At the foot of the Albères mountain range, just a short drive away from the Spanish border lies Argelès.


Its name  comes from the Latin ‘argila’ meaning clay. Its motto, ‘qui s’hi acosta, té resposta’ means ‘he who rubs himself up against it will get pricked” – a Catalan way of saying ‘Once you get here, you won’t ever want to leave’!

Development of the resort started in the 1860s, when the first settlements were followed by the installation of a French army camp, and the arrival of the first campers. WW2 brought barbed wire, squalor and heartbreak as beaches became prisons for refugees fleeing the Franco regime.

Today, the sea has washed away the blood and tears and the beaches are safe and golden but a small museum in Valmy Park, another in the village,  and plaques along the seafront remind us that we must never forget.


argeles village

A short drive from the beach, stroll around the narrow streets of this pretty, bustling, village, perfect for people-watching on the trottoir of one of the many cafés and restaurants.

Follow the old ramparts, visit the church and its treasures and climb to the top of the 23-metre tower to enjoy the unique view of the Plaine du Roussillon (guided visits only).

Art lovers will enjoy the Galerie Marianne, free municipal art gallery showcasing temporary exhibitions from internationally renowned artists, or visit the Casa de l’Albera to learn all about the history and heritage of the village.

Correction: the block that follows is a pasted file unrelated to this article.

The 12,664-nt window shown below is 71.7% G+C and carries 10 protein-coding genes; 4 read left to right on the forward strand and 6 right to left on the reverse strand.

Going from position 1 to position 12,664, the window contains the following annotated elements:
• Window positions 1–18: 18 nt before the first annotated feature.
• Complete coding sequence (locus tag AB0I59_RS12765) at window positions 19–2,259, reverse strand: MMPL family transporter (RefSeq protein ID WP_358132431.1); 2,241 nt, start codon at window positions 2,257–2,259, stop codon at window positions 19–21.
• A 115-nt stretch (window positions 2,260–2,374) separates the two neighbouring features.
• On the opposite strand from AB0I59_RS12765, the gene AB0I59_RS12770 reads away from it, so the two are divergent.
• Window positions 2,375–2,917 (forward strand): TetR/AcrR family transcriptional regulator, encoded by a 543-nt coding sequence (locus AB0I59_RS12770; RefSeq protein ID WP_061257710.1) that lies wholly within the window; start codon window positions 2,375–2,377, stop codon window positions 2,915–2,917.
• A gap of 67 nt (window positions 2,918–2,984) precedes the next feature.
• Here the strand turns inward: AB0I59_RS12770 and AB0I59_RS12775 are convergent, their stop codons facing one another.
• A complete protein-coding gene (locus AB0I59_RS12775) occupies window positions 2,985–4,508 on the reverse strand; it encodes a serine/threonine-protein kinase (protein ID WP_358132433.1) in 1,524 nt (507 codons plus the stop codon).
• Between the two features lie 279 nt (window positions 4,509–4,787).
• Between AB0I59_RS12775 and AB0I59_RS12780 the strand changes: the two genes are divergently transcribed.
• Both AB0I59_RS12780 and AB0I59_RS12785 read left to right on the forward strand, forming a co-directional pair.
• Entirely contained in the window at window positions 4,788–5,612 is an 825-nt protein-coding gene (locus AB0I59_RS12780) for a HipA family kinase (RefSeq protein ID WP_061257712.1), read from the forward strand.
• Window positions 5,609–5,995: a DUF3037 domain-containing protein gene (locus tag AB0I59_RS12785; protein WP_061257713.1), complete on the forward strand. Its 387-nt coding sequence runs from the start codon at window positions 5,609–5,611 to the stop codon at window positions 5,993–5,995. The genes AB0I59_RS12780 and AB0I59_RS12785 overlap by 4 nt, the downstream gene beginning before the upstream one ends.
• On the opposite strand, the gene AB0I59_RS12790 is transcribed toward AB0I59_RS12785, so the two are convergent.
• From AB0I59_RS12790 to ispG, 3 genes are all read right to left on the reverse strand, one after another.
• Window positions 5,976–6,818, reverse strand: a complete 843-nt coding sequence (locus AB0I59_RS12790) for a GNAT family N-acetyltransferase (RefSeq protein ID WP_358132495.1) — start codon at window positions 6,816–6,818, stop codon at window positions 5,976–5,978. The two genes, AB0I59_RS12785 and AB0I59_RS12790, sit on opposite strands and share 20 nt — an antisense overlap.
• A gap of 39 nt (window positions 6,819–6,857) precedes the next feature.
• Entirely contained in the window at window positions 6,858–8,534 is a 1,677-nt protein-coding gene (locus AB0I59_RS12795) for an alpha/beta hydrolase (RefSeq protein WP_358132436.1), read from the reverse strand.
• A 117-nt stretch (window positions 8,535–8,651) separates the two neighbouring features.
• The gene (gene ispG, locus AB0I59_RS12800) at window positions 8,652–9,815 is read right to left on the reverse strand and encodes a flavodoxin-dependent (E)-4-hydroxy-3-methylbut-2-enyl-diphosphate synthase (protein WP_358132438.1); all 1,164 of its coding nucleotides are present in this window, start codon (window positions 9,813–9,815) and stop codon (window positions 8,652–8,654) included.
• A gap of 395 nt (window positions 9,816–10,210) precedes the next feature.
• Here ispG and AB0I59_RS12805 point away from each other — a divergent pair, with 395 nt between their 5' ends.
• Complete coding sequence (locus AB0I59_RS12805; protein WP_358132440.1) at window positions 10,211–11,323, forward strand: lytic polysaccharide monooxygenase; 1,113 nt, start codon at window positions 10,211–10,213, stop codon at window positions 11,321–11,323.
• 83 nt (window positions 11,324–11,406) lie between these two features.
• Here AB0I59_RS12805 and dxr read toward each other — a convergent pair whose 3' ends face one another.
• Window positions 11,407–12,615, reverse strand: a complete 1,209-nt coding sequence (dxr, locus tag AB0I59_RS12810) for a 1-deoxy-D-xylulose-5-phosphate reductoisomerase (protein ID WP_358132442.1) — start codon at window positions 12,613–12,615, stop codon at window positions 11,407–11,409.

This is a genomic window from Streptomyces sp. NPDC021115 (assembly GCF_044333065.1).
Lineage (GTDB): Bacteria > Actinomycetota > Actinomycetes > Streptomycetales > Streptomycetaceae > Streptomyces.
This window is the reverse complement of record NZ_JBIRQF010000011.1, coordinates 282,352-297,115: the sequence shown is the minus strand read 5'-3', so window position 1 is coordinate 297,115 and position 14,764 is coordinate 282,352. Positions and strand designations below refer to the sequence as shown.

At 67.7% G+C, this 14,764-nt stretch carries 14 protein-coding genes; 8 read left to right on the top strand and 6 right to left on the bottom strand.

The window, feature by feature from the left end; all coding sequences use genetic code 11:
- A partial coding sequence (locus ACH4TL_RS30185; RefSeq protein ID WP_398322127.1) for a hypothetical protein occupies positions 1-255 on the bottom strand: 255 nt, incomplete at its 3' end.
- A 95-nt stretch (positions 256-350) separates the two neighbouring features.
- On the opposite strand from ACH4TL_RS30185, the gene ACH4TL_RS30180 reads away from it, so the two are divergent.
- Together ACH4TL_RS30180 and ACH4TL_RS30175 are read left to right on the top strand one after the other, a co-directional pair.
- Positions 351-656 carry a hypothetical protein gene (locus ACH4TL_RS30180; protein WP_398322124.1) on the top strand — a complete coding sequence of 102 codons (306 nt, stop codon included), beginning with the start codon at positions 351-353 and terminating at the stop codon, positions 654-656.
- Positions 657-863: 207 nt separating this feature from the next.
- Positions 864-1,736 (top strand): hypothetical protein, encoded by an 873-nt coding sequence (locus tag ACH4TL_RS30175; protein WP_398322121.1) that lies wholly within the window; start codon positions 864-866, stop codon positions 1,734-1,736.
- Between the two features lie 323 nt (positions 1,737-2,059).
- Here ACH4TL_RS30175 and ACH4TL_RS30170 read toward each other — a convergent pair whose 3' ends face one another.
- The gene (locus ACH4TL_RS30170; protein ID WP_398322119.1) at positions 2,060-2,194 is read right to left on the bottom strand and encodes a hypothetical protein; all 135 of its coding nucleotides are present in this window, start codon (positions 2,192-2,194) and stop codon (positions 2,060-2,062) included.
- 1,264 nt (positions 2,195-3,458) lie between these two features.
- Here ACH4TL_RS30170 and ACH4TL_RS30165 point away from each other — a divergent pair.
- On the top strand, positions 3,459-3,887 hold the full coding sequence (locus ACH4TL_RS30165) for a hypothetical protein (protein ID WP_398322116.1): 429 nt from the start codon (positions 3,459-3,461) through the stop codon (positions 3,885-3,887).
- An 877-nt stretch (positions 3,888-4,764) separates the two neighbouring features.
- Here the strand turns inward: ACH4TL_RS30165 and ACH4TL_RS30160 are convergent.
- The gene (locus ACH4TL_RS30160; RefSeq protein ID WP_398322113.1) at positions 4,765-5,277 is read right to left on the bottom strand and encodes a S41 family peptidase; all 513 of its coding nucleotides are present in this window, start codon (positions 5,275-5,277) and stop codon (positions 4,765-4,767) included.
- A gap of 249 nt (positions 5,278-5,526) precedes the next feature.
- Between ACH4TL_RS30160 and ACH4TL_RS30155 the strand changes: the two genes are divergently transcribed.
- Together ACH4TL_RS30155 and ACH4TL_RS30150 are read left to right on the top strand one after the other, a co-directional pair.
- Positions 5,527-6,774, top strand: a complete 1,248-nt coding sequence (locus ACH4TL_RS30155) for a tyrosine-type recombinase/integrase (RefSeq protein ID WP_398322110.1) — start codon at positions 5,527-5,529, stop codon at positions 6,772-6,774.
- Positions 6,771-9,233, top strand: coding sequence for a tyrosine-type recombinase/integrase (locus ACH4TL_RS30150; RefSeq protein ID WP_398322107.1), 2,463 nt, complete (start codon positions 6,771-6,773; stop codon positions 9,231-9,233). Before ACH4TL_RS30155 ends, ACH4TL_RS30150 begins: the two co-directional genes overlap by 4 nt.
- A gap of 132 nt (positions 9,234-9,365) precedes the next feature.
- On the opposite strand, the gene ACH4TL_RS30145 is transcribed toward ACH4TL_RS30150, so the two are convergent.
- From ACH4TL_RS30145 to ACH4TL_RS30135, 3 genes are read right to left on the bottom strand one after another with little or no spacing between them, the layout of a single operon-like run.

Don’t miss the small Mémorial du camp d’Argelès-sur-Mer on the Ave de la Libération, a stark reminder of darker times in this bright and dynamic resort.

Market Day: Wednesday and Saturday morning – streets and Place de la République

Beach to village: ten minute drive, 30 minute walk with some main roads, or take the Trainbus


With 7 km of long sandy beaches, two nature reserves, (Mas Larrieu and La Forêt de la Massane), the timeless Racou beach, and a mountain summit towering at 1156m (Pic des 4 Termes), Argelès is a limitless playground for walkers, cyclists swimmrunners and watersport fans!

A lively stretch of of traditional seaside amenities with beautiful long and sandy beach,  backed by a promenade with well kept gardens and villas. Loads of boutiques, fast food restaurants, slower food restaurants, bars and a sparkling night scene ensure that it is popular with holiday makers of all ages, particularly the young.

Hard to imagine how it must have been in 1939 at the time of the Retirada when thousands of Spanish refugees fled Franco’s Spain and camped in freezing conditions on the sands. Small wonder they were so swift to volunteer to serve in the French army in the autumn of that unfortunate year.


Argelès Port, built in the late 70s and early 80s, is now an established yachting and pleasure boat port with all the amenities a yachtsman could require. Around the port, an oval parade of shops and restaurants offers relaxing refreshment and entertainment, lively and crackling in the summer but a little sad and deserted over the winter months.

Sails moving gently in the breeze, totally pedestrian, stroll past cafés, shops and restaurants, or watch the world go by – a refreshing change to the manic pace of life.


Racou Beach in 1911
Racou Beach in 1911
Racou Beach today
Racou Beach today

Between PORT ARGELES and the Côte Vermeille is LE RACOU. At the beginning of the XX century just a collection of fishermen’s huts and the odd beach hut built on the sand, it has grown into a much sought after seaside village.

Indeed, in the 60’s, the inhabitants declared their village “independent”. The ‘free village of Le Racou’ was never recognised but, when the old huts change hands, and they seldom do, it is for large amounts of euros.